Darts aren't just an English game


When we arrived in England for my final tour of duty in the U.S. Navy as a Personnel Exchange Program Officer, we really didn’t know much about day-to-day life in the United Kingdom.

My experience consisted of the occasional meeting with Royal Navy personnel when both ships would come into the same port.

Sometimes, those first impressions can be very misleading.

We arrived at the U.S. Embassy in London in December 1972, and I reported to HMS Collingwood, near Fareham on the South Coast of England. At that time, the school was on holiday for the Christmas vacation and classes would resume after the first of the year. I would be the manager of the IBM Computer Centre, which was being used to train the ratings in digital theory and to learn computer programming in FORTRAN.

Dan, the Chief Petty Officer that worked with me, told us right from the beginning that he wanted us to see England as he saw it.

On weekends, he would send us off to small towns where a local fair was being held that was really unique to the country.

Nearly every week was that sort of thing.

My experience at darts — like many kids — was a cork board that was hung on the wall in the garage, or on a tree and we threw an inexpensive set of darts with plastic flights.

The boards were typically made with a round target area on one side (similar to a ‘standard’ dartboard today) and a ball field game on the other. I never pursued the game or attempted to find out if there were really rules of play.

As we began to look around Fareham, we found our local pub, The Crofton, just around the corner from our quarters. As we got to know a few locals and the landlord, we also found time to throw a few “house darts” at the board. We didn’t do too bad, but no match for the regulars who came in after dinner.

Essentially, you would “chalk” a game and then play the winner. It was pretty intimidating playing against players who had been playing since they were old enough to come into the pub.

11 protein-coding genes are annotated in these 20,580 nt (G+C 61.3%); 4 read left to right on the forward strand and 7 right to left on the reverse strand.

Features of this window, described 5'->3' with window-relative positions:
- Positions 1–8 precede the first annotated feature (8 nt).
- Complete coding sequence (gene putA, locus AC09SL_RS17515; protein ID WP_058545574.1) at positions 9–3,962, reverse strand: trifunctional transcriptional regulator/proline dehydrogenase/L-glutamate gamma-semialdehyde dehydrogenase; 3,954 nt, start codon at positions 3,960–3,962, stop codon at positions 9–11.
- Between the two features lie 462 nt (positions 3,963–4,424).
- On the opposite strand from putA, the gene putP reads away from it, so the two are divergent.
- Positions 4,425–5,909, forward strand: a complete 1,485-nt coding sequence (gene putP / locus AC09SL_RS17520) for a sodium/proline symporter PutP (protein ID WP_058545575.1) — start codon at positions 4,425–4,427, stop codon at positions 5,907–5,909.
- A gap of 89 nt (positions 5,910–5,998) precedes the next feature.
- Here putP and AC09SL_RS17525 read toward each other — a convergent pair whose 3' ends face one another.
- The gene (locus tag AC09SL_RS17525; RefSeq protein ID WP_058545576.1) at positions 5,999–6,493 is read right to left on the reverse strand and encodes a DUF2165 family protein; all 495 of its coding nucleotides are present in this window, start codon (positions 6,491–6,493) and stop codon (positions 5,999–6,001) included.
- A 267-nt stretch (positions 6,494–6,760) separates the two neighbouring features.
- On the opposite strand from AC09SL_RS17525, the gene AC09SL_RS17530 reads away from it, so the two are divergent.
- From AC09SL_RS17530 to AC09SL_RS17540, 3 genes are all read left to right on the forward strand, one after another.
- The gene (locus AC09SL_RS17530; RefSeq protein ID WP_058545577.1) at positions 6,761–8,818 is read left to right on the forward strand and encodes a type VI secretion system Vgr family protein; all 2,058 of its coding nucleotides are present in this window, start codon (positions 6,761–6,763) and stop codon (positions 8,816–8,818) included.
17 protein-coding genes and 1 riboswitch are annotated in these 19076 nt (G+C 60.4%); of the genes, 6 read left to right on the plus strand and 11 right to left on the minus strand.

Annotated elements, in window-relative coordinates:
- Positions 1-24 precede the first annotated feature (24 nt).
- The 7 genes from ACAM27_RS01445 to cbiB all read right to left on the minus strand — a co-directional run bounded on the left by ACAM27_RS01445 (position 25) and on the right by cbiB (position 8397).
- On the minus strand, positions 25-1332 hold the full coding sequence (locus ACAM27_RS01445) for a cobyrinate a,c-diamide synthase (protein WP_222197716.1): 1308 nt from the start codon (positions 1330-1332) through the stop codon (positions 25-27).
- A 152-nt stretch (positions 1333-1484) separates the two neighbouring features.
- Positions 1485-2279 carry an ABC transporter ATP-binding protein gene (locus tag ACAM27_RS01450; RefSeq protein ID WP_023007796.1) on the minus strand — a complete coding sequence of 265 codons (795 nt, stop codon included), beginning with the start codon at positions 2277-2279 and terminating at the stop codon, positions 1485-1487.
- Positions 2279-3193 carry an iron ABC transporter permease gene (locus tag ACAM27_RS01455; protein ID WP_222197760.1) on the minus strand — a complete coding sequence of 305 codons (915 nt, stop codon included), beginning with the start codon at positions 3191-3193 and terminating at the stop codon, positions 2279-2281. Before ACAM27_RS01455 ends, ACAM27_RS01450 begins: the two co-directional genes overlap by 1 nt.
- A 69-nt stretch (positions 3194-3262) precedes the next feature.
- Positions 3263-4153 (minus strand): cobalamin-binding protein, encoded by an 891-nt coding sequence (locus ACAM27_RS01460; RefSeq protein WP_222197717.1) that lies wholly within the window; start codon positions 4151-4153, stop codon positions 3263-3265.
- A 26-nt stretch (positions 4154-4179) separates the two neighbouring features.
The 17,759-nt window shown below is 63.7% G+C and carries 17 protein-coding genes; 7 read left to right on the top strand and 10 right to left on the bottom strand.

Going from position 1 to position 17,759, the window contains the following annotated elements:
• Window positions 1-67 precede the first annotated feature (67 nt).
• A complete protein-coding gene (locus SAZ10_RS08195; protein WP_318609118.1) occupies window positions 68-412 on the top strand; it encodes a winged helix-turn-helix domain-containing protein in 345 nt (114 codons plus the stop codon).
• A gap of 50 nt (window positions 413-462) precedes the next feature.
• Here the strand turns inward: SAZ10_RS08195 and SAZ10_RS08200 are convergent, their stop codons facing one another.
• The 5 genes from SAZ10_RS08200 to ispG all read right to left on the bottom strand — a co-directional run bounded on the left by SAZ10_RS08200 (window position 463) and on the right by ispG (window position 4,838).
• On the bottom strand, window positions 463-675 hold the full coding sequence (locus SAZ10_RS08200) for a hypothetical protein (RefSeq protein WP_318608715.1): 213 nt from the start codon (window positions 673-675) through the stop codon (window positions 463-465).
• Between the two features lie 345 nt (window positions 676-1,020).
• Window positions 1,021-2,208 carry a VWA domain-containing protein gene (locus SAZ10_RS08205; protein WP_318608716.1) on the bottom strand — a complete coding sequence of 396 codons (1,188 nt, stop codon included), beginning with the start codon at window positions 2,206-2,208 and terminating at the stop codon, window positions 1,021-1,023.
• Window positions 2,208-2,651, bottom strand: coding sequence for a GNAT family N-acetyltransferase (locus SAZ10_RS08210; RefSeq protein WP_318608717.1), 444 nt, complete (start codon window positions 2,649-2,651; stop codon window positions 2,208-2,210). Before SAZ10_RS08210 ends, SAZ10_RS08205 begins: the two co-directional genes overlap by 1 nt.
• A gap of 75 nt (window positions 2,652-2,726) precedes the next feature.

Scoring was especially difficult for novice players. Start with 301, add the score of three darts and subtract it from the score to determine the remaining score to shoot for. Do it all in your head and just mark down the remaining score.

As we got more comfortable at the board, we went to the local dart shop and picked out a set of darts for each of us.

That, in itself, helped to improve our game.

There were literally hundreds of sizes, shapes, weights, and flight combinations to choose from.

Fortunately, in that shop, the owner was a big help in selecting a set and they had a couple of boards set up in the back of the shop so we could try them out before we took them home.

We finally got comfortable enough at the game to join the league and we played darts the rest of our tour there.

We carried our darts when we traveled and after dinner we would go down to the local pub, chalk a game and play the winner. By that time we were accepted into the group just as any local player would be. It was a great way to get to know people.

In those travels — and we traveled more than 30,000 miles in 2 1/2 years — we visited pubs that still had some of the games from much earlier times. We found one on Cornwall with a “bowling” game in a room in the back of the pub. It was about 30 inches wide and about 15 feet long with sheet metal gutters. The wooden pins were about the size of Duck Pins (more common on the U.S. East Coast) and a ball about the size and weight of a croquet ball. Played essentially the same as 10-pin bowling, and you had to set your own pins after your shot.

One evening, Dan and Jane took us to a pub not far from Fareham that had a “suspended skittles” game from many years past. Ten wooden pins, like the Duck Pins, with a ball suspended from the ceiling on a cord. You set up the pins and then take the ball in back of a line, where you stood to release the ball and try to knock all the pins down. Someone on the other side would catch the ball and then you try to make your “spare” on the second shot.

I visited that site in 1989 and that pub is now a local coffee shop and the “olde world” games are all gone. What a loss.

I left HMS Collingwood in August 1975, returned to the U.S. Naval Support Activity in Seattle and retired from there.

We have been back to England four times since I retired and we still keep in touch with about a dozen people we met during those years.

Dan went to NATO Headquarters in Brussels after he retired from the Royal Navy, and we visited him and Jane there in 2006.

He’s now moved back to England and we spent a week with them after the 2009 Rotary International Convention in Birmingham.

Robby Robbins is Statistician for the Milton-Freewater Darts Association 2012-13 Executive Board. He’ll write an occasional column on the game of darts and his experiences with darts for the Union-Bulletin.

For more information on the Milton-Freewater Darts Association, see website http://home.valint.net/robby/MFDarts/.


Use the comment form below to begin a discussion about this content.

Sign in to comment

4 free views left!